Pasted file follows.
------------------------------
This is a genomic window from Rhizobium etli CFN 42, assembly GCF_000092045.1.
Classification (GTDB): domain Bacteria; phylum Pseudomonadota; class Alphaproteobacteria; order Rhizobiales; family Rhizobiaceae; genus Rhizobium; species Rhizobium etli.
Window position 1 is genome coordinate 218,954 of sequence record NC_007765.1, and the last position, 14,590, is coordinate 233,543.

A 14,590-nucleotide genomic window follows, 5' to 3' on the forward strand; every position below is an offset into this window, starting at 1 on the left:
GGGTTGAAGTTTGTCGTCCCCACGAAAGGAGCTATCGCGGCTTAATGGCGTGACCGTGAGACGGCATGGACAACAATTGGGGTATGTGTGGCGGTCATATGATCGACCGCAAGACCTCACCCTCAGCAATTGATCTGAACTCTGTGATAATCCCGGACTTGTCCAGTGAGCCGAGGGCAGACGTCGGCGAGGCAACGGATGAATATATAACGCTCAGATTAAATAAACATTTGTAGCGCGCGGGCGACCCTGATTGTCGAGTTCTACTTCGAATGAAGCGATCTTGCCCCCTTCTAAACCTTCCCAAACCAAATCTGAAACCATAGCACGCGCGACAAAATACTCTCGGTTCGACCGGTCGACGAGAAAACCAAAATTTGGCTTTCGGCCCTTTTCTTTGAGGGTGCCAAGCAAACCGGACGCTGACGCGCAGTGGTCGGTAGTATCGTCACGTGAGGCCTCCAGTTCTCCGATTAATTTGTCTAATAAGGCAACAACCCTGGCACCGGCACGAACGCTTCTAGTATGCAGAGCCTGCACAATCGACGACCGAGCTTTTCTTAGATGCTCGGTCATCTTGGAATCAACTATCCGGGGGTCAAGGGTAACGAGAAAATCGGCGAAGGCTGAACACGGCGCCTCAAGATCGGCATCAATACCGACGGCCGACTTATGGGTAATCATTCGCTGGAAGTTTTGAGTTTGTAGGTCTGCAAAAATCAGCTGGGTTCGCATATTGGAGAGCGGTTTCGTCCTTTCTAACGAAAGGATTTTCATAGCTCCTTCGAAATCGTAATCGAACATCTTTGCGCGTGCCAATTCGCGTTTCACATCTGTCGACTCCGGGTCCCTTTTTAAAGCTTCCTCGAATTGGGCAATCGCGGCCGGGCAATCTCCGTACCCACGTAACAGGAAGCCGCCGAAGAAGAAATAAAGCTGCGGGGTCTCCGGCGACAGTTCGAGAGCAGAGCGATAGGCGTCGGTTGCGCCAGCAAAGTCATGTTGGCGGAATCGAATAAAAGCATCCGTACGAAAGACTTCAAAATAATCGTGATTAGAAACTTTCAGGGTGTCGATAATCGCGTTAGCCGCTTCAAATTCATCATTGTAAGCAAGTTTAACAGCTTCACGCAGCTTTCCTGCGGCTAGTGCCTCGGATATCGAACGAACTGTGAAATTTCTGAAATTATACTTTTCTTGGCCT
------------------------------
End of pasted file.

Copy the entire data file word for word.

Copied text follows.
This is a genomic window from Rhizobium etli CFN 42, assembly GCF_000092045.1.
Classification (GTDB): domain Bacteria; phylum Pseudomonadota; class Alphaproteobacteria; order Rhizobiales; family Rhizobiaceae; genus Rhizobium; species Rhizobium etli.
Window position 1 is genome coordinate 218,954 of sequence record NC_007765.1, and the last position, 14,590, is coordinate 233,543.

A 14,590-nucleotide genomic window follows, 5' to 3' on the forward strand; every position below is an offset into this window, starting at 1 on the left:
GGGTTGAAGTTTGTCGTCCCCACGAAAGGAGCTATCGCGGCTTAATGGCGTGACCGTGAGACGGCATGGACAACAATTGGGGTATGTGTGGCGGTCATATGATCGACCGCAAGACCTCACCCTCAGCAATTGATCTGAACTCTGTGATAATCCCGGACTTGTCCAGTGAGCCGAGGGCAGACGTCGGCGAGGCAACGGATGAATATATAACGCTCAGATTAAATAAACATTTGTAGCGCGCGGGCGACCCTGATTGTCGAGTTCTACTTCGAATGAAGCGATCTTGCCCCCTTCTAAACCTTCCCAAACCAAATCTGAAACCATAGCACGCGCGACAAAATACTCTCGGTTCGACCGGTCGACGAGAAAACCAAAATTTGGCTTTCGGCCCTTTTCTTTGAGGGTGCCAAGCAAACCGGACGCTGACGCGCAGTGGTCGGTAGTATCGTCACGTGAGGCCTCCAGTTCTCCGATTAATTTGTCTAATAAGGCAACAACCCTGGCACCGGCACGAACGCTTCTAGTATGCAGAGCCTGCACAATCGACGACCGAGCTTTTCTTAGATGCTCGGTCATCTTGGAATCAACTATCCGGGGGTCAAGGGTAACGAGAAAATCGGCGAAGGCTGAACACGGCGCCTCAAGATCGGCATCAATACCGACGGCCGACTTATGGGTAATCATTCGCTGGAAGTTTTGAGTTTGTAGGTCTGCAAAAATCAGCTGGGTTCGCATATTGGAGAGCGGTTTCGTCCTTTCTAACGAAAGGATTTTCATAGCTCCTTCGAAATCGTAATCGAACATCTTTGCGCGTGCCAATTCGCGTTTCACATCTGTCGACTCCGGGTCCCTTTTTAAAGCTTCCTCGAATTGGGCAATCGCGGCCGGGCAATCTCCGTACCCACGTAACAGGAAGCCGCCGAAGAAGAAATAAAGCTGCGGGGTCTCCGGCGACAGTTCGAGAGCAGAGCGATAGGCGTCGGTTGCGCCAGCAAAGTCATGTTGGCGGAATCGAATAAAAGCATCCGTACGAAAGACTTCAAAATAATCGTGATTAGAAACTTTCAGGGTGTCGATAATCGCGTTAGCCGCTTCAAATTCATCATTGTAAGCAAGTTTAACAGCTTCACGCAGCTTTCCTGCGGCTAGTGCCTCGGATATCGAACGAACTGTGAAATTTCTGAAATTATACTTTTCTTGGCCT